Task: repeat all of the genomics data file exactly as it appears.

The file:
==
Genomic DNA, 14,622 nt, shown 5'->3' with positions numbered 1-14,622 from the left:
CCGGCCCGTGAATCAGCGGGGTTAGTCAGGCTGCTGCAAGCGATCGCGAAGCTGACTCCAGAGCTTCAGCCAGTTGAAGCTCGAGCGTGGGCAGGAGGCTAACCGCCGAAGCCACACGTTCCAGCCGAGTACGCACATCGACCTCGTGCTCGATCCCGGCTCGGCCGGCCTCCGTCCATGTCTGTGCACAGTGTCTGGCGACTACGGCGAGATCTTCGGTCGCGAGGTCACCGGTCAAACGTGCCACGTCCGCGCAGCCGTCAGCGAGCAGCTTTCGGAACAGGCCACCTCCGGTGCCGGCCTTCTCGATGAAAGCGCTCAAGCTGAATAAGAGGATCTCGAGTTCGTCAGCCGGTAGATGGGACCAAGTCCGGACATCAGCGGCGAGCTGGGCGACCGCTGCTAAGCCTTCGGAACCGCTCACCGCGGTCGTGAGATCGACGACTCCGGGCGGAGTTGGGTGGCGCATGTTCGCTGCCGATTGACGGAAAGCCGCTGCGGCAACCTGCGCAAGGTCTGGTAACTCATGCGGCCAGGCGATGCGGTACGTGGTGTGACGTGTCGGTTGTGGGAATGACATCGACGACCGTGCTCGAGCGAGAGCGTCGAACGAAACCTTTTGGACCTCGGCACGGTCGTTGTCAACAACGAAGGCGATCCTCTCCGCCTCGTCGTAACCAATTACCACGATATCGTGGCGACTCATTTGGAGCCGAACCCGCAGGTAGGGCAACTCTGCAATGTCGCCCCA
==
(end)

Genomic DNA, 14,622 nt, shown 5'->3' with positions numbered 1-14,622 from the left:
CCGGCCCGTGAATCAGCGGGGTTAGTCAGGCTGCTGCAAGCGATCGCGAAGCTGACTCCAGAGCTTCAGCCAGTTGAAGCTCGAGCGTGGGCAGGAGGCTAACCGCCGAAGCCACACGTTCCAGCCGAGTACGCACATCGACCTCGTGCTCGATCCCGGCTCGGCCGGCCTCCGTCCATGTCTGTGCACAGTGTCTGGCGACTACGGCGAGATCTTCGGTCGCGAGGTCACCGGTCAAACGTGCCACGTCCGCGCAGCCGTCAGCGAGCAGCTTTCGGAACAGGCCACCTCCGGTGCCGGCCTTCTCGATGAAAGCGCTCAAGCTGAATAAGAGGATCTCGAGTTCGTCAGCCGGTAGATGGGACCAAGTCCGGACATCAGCGGCGAGCTGGGCGACCGCTGCTAAGCCTTCGGAACCGCTCACCGCGGTCGTGAGATCGACGACTCCGGGCGGAGTTGGGTGGCGCATGTTCGCTGCCGATTGACGGAAAGCCGCTGCGGCAACCTGCGCAAGGTCTGGTAACTCATGCGGCCAGGCGATGCGGTACGTGGTGTGACGTGTCGGTTGTGGGAATGACATCGACGACCGTGCTCGAGCGAGAGCGTCGAACGAAACCTTTTGGACCTCGGCACGGTCGTTGTCAACAACGAAGGCGATCCTCTCCGCCTCGTCGTAACCAATTACCACGATATCGTGGCGACTCATTTGGAGCCGAACCCGCAGGTAGGGCAACTCTGCAATGTCGCCCCA